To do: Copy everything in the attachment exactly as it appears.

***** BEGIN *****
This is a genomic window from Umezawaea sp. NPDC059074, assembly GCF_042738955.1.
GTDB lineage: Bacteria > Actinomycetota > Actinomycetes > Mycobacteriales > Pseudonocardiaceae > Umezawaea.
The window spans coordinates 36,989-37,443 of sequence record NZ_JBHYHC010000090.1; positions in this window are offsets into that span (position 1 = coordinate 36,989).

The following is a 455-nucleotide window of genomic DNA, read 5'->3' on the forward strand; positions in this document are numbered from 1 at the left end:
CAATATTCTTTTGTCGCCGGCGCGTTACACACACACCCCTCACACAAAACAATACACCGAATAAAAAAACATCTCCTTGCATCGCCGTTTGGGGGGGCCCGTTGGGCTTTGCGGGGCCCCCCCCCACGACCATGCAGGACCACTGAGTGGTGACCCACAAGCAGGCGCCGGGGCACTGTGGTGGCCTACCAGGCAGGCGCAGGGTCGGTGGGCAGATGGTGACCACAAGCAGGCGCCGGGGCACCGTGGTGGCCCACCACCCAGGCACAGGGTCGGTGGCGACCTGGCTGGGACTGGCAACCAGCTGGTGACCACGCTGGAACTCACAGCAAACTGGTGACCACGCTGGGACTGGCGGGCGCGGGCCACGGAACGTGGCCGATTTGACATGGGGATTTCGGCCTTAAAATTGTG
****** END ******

This is a genomic window from Umezawaea sp. NPDC059074, assembly GCF_042738955.1.
GTDB lineage: Bacteria > Actinomycetota > Actinomycetes > Mycobacteriales > Pseudonocardiaceae > Umezawaea.
The window spans coordinates 36,989-37,443 of sequence record NZ_JBHYHC010000090.1; positions in this window are offsets into that span (position 1 = coordinate 36,989).

The following is a 455-nucleotide window of genomic DNA, read 5'->3' on the forward strand; positions in this document are numbered from 1 at the left end:
CAATATTCTTTTGTCGCCGGCGCGTTACACACACACCCCTCACACAAAACAATACACCGAATAAAAAAACATCTCCTTGCATCGCCGTTTGGGGGGGCCCGTTGGGCTTTGCGGGGCCCCCCCCCACGACCATGCAGGACCACTGAGTGGTGACCCACAAGCAGGCGCCGGGGCACTGTGGTGGCCTACCAGGCAGGCGCAGGGTCGGTGGGCAGATGGTGACCACAAGCAGGCGCCGGGGCACCGTGGTGGCCCACCACCCAGGCACAGGGTCGGTGGCGACCTGGCTGGGACTGGCAACCAGCTGGTGACCACGCTGGAACTCACAGCAAACTGGTGACCACGCTGGGACTGGCGGGCGCGGGCCACGGAACGTGGCCGATTTGACATGGGGATTTCGGCCTTAAAATTGTG